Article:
Researchers use silkworm silk to model muscle tissue

Researchers use silkworm silk to model muscle tissue
Silk fibers are wound around an acrylic chassis to produce a three-dimensional cell culture device. Skeletal muscle cells grown on silkworm silk proved to more closely mimic human skeletal muscle than those grown on the usual plastic surface. Credit: Matt Jensen

Researchers at Utah State University are using silkworm silk to grow skeletal muscle cells, improving on traditional methods of cell culture and hopefully leading to better treatments for muscle atrophy.

When scientists are trying to understand disease and test treatments, they generally grow model cells on a flat plastic surface (think petri dish). But growing cells on a two-dimensional surface has its limitations, primarily because is three-dimensional. Thus, USU researchers developed a three-dimensional cell culture surface by growing cells on that are wrapped around an acrylic chassis. The team used both native and transgenic silkworm silk, the latter produced by silkworms modified with spider silk genes.

Native silkworm silks have been used previously as three-dimensional cell culture models, but this is the first time that transgenic silkworm silk has been used for skeletal modeling. Elizabeth Vargis, Matthew Clegg, and Jacob Barney of the Biological Engineering Department, and Justin Jones, Thomas Harris, and Xiaoli Zhang of the Biology Department published their findings in ACS Biomaterials Science & Engineering.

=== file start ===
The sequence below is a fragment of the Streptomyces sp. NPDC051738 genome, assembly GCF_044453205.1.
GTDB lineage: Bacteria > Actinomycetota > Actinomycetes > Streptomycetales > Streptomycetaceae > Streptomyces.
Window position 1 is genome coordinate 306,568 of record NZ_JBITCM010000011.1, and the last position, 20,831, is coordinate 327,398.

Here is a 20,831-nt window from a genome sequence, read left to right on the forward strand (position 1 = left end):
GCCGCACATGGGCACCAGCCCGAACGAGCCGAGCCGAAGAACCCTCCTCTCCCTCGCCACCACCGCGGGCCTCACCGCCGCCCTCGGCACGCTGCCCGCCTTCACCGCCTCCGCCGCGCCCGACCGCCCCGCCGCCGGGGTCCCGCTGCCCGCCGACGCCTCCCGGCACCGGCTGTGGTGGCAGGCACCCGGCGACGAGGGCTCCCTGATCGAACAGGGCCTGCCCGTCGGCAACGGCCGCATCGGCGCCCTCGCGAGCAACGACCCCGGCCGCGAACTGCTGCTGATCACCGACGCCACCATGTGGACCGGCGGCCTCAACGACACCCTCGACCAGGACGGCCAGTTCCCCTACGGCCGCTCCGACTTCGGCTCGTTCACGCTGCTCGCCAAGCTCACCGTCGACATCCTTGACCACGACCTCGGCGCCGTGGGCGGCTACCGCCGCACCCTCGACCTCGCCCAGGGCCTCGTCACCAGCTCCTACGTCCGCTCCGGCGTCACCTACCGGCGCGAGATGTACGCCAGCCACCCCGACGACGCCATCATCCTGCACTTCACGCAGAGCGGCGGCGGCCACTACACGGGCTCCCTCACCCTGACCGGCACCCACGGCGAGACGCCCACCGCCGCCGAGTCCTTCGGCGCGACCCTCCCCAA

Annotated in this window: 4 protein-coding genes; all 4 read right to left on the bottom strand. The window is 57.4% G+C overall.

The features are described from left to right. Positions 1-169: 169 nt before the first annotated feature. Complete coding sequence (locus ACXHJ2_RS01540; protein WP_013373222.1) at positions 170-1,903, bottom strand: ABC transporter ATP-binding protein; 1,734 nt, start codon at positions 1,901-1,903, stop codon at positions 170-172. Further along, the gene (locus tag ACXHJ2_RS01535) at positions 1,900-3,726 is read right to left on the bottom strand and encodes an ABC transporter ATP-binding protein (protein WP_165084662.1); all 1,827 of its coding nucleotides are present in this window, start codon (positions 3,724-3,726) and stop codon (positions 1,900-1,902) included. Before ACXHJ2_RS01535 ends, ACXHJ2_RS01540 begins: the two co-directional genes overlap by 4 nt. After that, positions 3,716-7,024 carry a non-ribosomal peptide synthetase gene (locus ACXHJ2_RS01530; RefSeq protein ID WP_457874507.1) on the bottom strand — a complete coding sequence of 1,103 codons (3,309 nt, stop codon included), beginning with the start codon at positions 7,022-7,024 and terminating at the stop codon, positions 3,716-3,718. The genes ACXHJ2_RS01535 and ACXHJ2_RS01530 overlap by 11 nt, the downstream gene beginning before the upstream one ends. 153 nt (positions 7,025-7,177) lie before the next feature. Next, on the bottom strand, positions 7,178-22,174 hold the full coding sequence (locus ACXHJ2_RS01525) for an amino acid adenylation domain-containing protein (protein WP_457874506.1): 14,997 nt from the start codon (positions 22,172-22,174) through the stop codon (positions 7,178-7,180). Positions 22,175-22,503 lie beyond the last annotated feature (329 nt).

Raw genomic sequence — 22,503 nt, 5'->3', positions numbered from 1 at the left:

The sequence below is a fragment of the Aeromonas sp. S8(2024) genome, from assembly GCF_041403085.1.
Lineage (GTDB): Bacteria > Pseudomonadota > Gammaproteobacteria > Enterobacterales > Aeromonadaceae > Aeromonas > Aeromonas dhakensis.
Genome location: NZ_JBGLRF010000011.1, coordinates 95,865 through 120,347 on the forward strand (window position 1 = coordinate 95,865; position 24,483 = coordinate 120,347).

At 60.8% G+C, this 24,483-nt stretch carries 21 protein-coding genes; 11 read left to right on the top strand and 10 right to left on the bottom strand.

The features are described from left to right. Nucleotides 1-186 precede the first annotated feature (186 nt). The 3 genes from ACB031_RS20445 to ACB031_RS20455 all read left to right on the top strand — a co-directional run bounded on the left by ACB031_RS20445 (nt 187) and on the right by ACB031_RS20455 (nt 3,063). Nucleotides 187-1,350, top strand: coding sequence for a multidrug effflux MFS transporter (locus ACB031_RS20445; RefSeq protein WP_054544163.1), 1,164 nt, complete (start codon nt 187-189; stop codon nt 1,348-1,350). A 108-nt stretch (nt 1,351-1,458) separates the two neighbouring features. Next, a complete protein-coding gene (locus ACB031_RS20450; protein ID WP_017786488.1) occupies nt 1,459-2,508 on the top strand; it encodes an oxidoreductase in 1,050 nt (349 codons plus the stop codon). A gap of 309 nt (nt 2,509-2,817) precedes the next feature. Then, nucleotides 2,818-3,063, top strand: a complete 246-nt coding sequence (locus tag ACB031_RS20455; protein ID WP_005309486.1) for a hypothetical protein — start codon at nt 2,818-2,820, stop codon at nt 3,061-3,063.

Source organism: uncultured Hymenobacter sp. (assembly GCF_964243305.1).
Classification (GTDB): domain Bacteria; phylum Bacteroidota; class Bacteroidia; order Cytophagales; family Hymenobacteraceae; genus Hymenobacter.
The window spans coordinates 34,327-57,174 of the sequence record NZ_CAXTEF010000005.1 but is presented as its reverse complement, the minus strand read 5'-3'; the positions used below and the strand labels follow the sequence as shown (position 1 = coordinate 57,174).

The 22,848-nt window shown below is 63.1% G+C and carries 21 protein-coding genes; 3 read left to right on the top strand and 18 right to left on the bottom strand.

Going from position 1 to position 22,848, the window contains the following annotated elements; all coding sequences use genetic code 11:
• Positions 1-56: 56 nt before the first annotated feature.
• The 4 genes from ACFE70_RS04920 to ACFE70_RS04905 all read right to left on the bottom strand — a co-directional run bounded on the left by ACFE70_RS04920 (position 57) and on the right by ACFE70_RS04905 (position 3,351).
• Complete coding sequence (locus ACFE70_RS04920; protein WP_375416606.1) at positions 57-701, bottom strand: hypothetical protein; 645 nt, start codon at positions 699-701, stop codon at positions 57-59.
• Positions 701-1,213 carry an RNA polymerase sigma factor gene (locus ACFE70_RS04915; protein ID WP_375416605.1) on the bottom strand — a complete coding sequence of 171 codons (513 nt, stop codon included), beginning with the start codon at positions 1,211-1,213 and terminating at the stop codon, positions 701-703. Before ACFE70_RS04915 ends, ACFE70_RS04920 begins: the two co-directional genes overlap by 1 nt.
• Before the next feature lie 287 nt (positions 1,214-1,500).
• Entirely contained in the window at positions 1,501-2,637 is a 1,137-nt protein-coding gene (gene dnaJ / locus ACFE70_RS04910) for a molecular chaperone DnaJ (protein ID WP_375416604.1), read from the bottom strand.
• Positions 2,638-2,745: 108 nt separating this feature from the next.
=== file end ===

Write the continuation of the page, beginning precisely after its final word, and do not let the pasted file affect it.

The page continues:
Cells grown on silkworm silk proved to more closely mimic human skeletal muscle than those grown on the usual plastic surface. These cells showed increased mechanical flexibility and increased expression of genes required for muscle contraction. Silkworm silk also encouraged proper muscle fiber alignment, a necessary element for robust muscle modeling.

Researchers use silkworm silk to model muscle tissue
Credit: Utah State University

Skeletal muscle is responsible for moving the skeleton, stabilizing joints, and protecting internal organs. The deterioration of these muscles can happen for myriad reasons, and it can happen swiftly. For example, after only two weeks of immobilization, a person can lose almost a quarter of their quadricep muscle strength. Understanding how muscles can atrophy so quickly must begin at a , with cells grown to better represent reality.

"The overarching goal of my research is to build better in vitro models," said Elizabeth Vargis, associate professor of biological engineering at USU. "Researchers grow cells on these 2D platforms, which aren't super realistic, but give us a lot of information. Based on those results, they usually transition into an , then they move onto clinical trials, where a vast majority of them fail. I'm trying to add to that first step by developing more realistic in vitro models of normal and diseased tissue."


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More information: Matthew H. Clegg et al, Silkworm Silk Fiber Bundles as Improved In Vitro Scaffolds for Skeletal Muscle, ACS Biomaterials Science & Engineering (2020). DOI: 10.1021/acsbiomaterials.0c00987
Citation: Researchers use silkworm silk to model muscle tissue (2021, March 10) retrieved 13 June 2021 from https://phys.org/news/2021-03-silkworm-silk-muscle-tissue.html
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